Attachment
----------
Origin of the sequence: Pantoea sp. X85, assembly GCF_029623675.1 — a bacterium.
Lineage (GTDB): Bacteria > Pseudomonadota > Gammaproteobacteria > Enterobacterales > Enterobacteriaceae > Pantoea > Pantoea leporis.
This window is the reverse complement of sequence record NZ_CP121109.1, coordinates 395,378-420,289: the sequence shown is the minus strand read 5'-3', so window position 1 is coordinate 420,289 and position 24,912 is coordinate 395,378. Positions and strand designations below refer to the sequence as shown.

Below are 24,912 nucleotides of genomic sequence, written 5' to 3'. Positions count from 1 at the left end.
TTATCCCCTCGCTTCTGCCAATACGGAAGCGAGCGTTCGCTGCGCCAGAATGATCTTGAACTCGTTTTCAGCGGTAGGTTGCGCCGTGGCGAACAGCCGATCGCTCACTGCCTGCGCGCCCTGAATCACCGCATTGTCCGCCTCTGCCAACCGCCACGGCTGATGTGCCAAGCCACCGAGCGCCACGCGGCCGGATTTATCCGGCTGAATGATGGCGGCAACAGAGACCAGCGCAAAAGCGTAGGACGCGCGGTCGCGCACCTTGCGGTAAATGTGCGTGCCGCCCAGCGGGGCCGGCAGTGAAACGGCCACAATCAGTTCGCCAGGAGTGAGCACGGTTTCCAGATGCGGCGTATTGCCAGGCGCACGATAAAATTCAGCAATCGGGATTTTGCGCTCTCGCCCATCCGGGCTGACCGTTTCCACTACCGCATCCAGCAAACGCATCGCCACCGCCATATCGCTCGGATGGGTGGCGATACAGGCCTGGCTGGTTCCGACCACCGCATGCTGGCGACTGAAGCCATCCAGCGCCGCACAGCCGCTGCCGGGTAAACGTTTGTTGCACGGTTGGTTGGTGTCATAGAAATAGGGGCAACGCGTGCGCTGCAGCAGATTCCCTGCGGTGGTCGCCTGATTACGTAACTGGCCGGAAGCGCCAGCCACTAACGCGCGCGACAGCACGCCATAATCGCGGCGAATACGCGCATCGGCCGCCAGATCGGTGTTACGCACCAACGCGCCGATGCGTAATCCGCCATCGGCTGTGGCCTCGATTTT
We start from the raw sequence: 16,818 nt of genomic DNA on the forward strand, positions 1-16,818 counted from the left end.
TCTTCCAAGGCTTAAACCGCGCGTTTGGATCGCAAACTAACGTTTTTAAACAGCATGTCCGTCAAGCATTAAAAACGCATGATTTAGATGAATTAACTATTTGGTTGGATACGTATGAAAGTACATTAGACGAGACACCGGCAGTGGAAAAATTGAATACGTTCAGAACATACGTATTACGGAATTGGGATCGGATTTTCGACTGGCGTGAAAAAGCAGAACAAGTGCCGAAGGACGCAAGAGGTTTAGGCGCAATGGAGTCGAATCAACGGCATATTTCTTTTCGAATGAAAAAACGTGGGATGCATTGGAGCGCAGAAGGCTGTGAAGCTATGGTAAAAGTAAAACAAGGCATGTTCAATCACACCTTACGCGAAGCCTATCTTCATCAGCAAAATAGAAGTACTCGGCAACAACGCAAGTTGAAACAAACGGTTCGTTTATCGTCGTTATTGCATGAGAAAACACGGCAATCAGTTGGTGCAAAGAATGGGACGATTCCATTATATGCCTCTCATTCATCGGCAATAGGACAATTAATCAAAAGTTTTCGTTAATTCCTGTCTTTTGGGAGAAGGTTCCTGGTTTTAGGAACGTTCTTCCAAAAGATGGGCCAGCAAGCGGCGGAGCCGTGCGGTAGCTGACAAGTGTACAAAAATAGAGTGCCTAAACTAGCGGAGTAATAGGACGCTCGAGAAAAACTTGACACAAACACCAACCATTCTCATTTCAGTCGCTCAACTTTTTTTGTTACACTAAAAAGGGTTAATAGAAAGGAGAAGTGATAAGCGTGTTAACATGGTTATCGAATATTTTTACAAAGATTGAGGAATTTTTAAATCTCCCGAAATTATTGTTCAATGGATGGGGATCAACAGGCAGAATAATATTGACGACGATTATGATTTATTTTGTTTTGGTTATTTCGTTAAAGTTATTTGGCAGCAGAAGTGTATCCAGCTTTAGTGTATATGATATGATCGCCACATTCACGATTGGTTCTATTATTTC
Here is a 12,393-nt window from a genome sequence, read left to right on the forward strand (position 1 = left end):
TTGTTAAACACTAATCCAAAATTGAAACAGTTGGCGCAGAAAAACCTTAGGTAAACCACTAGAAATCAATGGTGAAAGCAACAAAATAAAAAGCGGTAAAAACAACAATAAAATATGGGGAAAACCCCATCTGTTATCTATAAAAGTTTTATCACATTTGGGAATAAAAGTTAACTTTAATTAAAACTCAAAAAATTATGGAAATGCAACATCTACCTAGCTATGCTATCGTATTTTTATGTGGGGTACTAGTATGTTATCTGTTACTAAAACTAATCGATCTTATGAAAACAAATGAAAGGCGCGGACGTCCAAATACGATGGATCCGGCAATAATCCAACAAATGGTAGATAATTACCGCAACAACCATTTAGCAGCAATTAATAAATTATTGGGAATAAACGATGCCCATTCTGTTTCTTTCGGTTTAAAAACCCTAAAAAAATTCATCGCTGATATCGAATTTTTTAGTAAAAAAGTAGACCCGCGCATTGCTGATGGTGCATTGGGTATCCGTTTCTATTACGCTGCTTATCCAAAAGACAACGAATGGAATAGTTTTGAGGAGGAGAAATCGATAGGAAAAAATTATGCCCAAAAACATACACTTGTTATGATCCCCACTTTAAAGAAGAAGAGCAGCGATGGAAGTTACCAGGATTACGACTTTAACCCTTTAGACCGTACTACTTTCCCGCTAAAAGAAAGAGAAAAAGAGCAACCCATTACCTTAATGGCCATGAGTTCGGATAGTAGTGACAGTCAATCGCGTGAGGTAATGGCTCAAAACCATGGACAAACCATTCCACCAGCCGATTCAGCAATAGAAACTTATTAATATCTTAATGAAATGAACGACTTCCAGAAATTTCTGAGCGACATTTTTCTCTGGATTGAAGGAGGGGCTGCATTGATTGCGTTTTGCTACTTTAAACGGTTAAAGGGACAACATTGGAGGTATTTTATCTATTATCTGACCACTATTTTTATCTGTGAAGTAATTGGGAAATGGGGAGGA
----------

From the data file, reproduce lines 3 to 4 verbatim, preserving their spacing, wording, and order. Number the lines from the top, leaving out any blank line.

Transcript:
This window is the reverse complement of sequence record NZ_CP121109.1, coordinates 395,378-420,289: the sequence shown is the minus strand read 5'-3', so window position 1 is coordinate 420,289 and position 24,912 is coordinate 395,378. Positions and strand designations below refer to the sequence as shown.

Below are 24,912 nucleotides of genomic sequence, written 5' to 3'. Positions count from 1 at the left end.